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Nathdwara Tourist Destinations

Nathdwara means the gate of God. It is the most renowned pilgrim of India. Nathdwara is located on the banks of Benas river just 48 kms ahead of Udaipur. Nathdwara is also famous for the Pichhwai paintings - the most famous Rajasthani art. This art portrays the Lord Shrinathji & their activities
The town is typical of this region of north India. The stone or brick houses have thick, whitewashed walls that keep the interior cool in the summer heat. During the winter months the warmest place is a sunny roof, and a favourite winter pastime for children is flying kites from the rooftops.Although Nathadwara may look like other Rajasthani towns.

By Air - Udaipur, the nearest airport is south at a distance of 48km.

By Train - Udaipur again is the nearest railhead, from where you’ll have to take a bus or a taxi ride to Nathdwara. However, Nathdwara does have a small railway station, which is about 13km away from the town. It also has a railway reservation office about five minute walk away from the Nathji temple.

By Road - Express buses of the state tourism as well as private companies ply between Nathdwara and major towns like Ahmedabad, Pushkar, Ajmer, Jaipur and Delhi. From Udaipur also.

The best time to visit Nathdwara  is just after the monsoon to the winters. Periodically from September to March is the ideal time to get most of it.

Shri Nathji Temple - This temple is the only major attraction Nathdwara. This 17th century temple house the original statue of Shrinathji or Lord Krishna. According to history, the statue was brought to Mewar kingdom for the sake of safety in the period of Aurangazeb the Moghul monarch. The chariot shipping the statue was jammed here, and consequently a shrine was established with the permission of the then Rana of Mewar at Nathdwara.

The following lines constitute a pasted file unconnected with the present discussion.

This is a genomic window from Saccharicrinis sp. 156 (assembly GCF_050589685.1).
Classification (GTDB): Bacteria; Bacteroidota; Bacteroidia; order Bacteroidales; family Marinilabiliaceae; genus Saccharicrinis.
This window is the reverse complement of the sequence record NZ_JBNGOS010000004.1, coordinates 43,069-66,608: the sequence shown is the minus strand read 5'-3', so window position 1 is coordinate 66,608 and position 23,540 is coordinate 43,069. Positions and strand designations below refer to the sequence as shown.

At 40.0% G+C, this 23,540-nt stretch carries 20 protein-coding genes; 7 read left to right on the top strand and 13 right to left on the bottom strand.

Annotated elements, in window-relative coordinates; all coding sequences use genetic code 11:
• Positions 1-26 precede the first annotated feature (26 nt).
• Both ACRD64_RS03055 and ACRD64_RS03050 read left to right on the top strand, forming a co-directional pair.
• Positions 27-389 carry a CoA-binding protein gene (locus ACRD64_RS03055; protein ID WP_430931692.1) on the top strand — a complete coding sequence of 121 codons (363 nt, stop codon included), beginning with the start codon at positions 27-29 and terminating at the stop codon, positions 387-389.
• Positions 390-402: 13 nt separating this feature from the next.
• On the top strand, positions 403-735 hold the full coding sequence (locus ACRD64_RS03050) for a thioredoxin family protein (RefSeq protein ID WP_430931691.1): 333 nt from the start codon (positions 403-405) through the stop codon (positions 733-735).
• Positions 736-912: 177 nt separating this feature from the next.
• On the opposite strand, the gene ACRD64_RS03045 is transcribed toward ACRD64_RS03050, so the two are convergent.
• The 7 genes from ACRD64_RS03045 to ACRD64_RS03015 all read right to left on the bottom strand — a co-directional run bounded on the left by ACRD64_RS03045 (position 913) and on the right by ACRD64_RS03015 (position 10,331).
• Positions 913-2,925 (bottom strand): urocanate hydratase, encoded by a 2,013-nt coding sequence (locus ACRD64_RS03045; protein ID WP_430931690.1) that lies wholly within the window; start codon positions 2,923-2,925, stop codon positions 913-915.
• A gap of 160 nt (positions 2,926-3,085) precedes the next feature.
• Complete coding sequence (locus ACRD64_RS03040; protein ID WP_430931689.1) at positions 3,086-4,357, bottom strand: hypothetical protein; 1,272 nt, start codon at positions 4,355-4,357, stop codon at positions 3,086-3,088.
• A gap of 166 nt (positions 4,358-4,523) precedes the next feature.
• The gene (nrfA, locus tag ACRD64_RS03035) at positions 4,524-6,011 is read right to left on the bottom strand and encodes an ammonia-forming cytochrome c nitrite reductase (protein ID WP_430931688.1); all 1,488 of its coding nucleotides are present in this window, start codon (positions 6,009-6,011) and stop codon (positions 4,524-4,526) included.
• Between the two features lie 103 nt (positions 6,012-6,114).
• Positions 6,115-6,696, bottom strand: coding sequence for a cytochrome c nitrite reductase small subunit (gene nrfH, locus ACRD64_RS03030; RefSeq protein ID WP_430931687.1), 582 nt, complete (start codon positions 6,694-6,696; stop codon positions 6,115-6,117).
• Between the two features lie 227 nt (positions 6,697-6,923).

Darshans or glimpses of Srinathji can be sought 8 times in the day. individually known as Ashtaya, the 8 darshans are Mangala, Shrungar, Gwal, Rajbhog, Uthhapan, Bhog, Sandhaya Aarti and Shayan. In each of them the leelas (divine manifestations) of the Lord are described and harmonized with His daily routine. Millions of devotees come here every year, to make there wish and pray to the almighty Lord Krishna.

Nathdwara temple

Pichhwai Paintings - Nathdwara is also famous for its Pichhwai paintings, which are very similar in theme to the thangka paintings of Ladakh and Tibet. Local Brahmin artists produce fine and intricate paintings on paper and cloth. Literally meaning ‘something at the back’, these are large paintings on cloth portraying Shri Nathji in various costumes and moods. The Lord is also shown in the forests surrounded by cows and gopinis (milkmaids). They depict the events and happenings in the god’s life and are frequently changed to create different moods depending on the occasion and ritual. Ink blue clouds and dancing peacocks represent Lord Krishna with his blue complexion while the cows symbolize the devotees craving for their Lord. The name pichhwai has been derived from the position of the painting behind the image of the deity in Vaishnava temples of the Pushti Marga sect devoted to the childgod Krishna.

Pichhwari Painting
Other Temple Attractions -Nathdwara has several other temples dedicated to Madana Mohana and Naveet Priya, all located in the main Shri Nathji temple complex. The former deity was gifted to the temple by the wife of Maharana Fateh Singh of Udaipur. Naveet Priya temple is dedicated to Lord Krishna, or one who is fond of butter (naveet means butter and priya means lover). The Banamali Temple is also a Krishna Temple and is located to the right of the Shri Nathji Temple, while the Vitthalnath Temple is right opposite the entrance of the Shri Nathji Temple. The deity of this temple was previously located at Gokula in Brajbhumi or the land of the Braj. According to Indian mythology, Lord Krishna had spent his childhood days here at Gokula.


Annakuta Festival -The largest is known as Annakuta, which is simply a continuation of the traditional worship of the Govardhana Hill as performed by the people of Vrindavan. It takes place a day before the Diwali, another Indian festival that is celebrated with much fervour and vigour. A hill is made of 2,500kg of rice and is offered to the deity of Shri Nathji. and then the temple gates are closed which are opened only in the evening during the darshan of the Lord. The looting of the prasada (mainly sweet offerings to a deity) of rice from the annakuta (the rice hill) follows. Every single worshipper of the Lord joins in the looting with much enthusiasm.

Annakuta Festival
Lal Bagh - The Lag bagh is a beautiful garden outside the city. There you can find lot of rare plants & trees.

Handmade Terracottas  - Nathdwara is also a major centre for handmade terracottas. A small place near Nathdwara called Molela produces this extraordinary folk art. The tradition of terracotta in this area goes a long way back by about 2,000 years. Today only about 20 families practice this dying art.
Dmade Terracottas
There are so many good restaurants in Nathdwara, suitable for all pockets.

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